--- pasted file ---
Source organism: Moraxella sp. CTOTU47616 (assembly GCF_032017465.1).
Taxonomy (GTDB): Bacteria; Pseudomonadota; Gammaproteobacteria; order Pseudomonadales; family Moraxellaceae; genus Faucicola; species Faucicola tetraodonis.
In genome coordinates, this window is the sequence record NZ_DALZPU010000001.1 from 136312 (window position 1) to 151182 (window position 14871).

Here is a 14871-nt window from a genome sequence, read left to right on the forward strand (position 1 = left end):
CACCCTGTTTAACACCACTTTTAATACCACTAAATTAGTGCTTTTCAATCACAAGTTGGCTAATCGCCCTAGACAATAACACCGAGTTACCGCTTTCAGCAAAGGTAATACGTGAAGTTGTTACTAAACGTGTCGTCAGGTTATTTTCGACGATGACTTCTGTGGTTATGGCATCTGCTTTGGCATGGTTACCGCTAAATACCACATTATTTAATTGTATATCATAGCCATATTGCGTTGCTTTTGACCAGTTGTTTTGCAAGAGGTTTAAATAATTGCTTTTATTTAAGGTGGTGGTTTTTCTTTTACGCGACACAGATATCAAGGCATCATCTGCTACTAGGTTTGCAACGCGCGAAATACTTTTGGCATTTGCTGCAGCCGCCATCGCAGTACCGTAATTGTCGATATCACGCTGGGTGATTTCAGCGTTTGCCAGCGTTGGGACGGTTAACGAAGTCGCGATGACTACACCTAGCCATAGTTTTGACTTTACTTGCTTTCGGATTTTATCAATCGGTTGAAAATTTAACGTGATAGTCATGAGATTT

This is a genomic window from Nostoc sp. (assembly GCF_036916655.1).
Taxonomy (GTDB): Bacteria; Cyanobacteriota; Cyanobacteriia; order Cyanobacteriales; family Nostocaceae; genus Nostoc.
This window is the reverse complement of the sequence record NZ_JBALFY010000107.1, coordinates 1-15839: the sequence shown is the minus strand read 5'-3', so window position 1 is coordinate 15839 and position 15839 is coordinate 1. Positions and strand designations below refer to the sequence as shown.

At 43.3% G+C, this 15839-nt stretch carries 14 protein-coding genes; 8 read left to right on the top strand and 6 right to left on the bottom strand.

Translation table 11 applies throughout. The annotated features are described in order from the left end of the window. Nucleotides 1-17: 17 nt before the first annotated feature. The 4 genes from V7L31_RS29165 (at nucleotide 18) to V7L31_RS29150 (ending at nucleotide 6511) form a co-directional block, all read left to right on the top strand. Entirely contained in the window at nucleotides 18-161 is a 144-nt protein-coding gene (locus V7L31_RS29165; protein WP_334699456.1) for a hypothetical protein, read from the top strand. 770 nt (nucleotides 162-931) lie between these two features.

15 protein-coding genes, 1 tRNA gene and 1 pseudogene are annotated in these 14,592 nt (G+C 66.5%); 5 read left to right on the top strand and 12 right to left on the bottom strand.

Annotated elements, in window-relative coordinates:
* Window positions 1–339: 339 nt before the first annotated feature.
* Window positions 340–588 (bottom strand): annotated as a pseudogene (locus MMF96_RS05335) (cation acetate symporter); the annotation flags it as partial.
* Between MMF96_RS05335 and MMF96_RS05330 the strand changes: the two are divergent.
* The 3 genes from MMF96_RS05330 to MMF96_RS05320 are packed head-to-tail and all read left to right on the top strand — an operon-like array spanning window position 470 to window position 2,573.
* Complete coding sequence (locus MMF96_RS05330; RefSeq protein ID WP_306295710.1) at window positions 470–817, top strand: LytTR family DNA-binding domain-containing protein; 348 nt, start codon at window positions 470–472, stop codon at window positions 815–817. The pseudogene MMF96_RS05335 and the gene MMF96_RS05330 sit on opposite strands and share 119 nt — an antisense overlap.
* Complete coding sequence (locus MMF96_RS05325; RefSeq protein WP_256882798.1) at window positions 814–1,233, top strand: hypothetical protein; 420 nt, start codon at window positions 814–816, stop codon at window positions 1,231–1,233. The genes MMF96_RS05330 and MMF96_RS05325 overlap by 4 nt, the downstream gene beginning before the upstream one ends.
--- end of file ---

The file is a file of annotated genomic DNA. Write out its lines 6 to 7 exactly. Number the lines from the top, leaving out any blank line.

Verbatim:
This is a genomic window from Nostoc sp. (assembly GCF_036916655.1).
Taxonomy (GTDB): Bacteria; Cyanobacteriota; Cyanobacteriia; order Cyanobacteriales; family Nostocaceae; genus Nostoc.